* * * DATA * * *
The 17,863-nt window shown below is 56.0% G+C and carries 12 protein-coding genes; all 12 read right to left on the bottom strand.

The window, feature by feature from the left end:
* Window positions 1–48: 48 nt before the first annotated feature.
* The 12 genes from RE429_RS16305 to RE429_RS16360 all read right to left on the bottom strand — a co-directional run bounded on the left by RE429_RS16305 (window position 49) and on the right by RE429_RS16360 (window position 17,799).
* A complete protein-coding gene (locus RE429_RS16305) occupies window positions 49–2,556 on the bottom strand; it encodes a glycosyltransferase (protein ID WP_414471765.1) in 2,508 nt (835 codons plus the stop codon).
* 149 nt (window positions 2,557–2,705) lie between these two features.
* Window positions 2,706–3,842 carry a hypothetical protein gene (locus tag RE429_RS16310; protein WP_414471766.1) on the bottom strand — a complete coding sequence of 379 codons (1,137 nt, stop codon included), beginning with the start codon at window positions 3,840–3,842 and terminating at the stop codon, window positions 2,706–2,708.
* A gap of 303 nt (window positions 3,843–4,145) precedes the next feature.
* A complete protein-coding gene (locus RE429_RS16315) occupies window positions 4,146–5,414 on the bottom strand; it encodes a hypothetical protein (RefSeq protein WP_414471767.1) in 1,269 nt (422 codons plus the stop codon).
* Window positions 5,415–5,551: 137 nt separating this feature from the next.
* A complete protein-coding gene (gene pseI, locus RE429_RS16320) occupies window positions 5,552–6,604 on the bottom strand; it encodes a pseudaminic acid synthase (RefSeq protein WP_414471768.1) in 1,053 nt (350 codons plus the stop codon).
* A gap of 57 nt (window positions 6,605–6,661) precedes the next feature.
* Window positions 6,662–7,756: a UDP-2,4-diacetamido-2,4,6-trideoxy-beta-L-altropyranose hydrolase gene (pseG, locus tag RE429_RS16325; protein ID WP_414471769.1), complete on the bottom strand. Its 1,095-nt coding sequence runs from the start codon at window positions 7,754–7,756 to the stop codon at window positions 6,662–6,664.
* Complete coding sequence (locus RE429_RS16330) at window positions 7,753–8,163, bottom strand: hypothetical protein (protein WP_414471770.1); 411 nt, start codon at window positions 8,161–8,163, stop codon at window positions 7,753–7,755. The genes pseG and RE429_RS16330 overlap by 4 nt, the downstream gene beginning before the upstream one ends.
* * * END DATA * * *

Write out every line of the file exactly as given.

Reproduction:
The 17,863-nt window shown below is 56.0% G+C and carries 12 protein-coding genes; all 12 read right to left on the bottom strand.

The window, feature by feature from the left end:
* Window positions 1–48: 48 nt before the first annotated feature.
* The 12 genes from RE429_RS16305 to RE429_RS16360 all read right to left on the bottom strand — a co-directional run bounded on the left by RE429_RS16305 (window position 49) and on the right by RE429_RS16360 (window position 17,799).
* A complete protein-coding gene (locus RE429_RS16305) occupies window positions 49–2,556 on the bottom strand; it encodes a glycosyltransferase (protein ID WP_414471765.1) in 2,508 nt (835 codons plus the stop codon).
* 149 nt (window positions 2,557–2,705) lie between these two features.
* Window positions 2,706–3,842 carry a hypothetical protein gene (locus tag RE429_RS16310; protein WP_414471766.1) on the bottom strand — a complete coding sequence of 379 codons (1,137 nt, stop codon included), beginning with the start codon at window positions 3,840–3,842 and terminating at the stop codon, window positions 2,706–2,708.
* A gap of 303 nt (window positions 3,843–4,145) precedes the next feature.
* A complete protein-coding gene (locus RE429_RS16315) occupies window positions 4,146–5,414 on the bottom strand; it encodes a hypothetical protein (RefSeq protein WP_414471767.1) in 1,269 nt (422 codons plus the stop codon).
* Window positions 5,415–5,551: 137 nt separating this feature from the next.
* A complete protein-coding gene (gene pseI, locus RE429_RS16320) occupies window positions 5,552–6,604 on the bottom strand; it encodes a pseudaminic acid synthase (RefSeq protein WP_414471768.1) in 1,053 nt (350 codons plus the stop codon).
* A gap of 57 nt (window positions 6,605–6,661) precedes the next feature.
* Window positions 6,662–7,756: a UDP-2,4-diacetamido-2,4,6-trideoxy-beta-L-altropyranose hydrolase gene (pseG, locus tag RE429_RS16325; protein ID WP_414471769.1), complete on the bottom strand. Its 1,095-nt coding sequence runs from the start codon at window positions 7,754–7,756 to the stop codon at window positions 6,662–6,664.
* Complete coding sequence (locus RE429_RS16330) at window positions 7,753–8,163, bottom strand: hypothetical protein (protein WP_414471770.1); 411 nt, start codon at window positions 8,161–8,163, stop codon at window positions 7,753–7,755. The genes pseG and RE429_RS16330 overlap by 4 nt, the downstream gene beginning before the upstream one ends.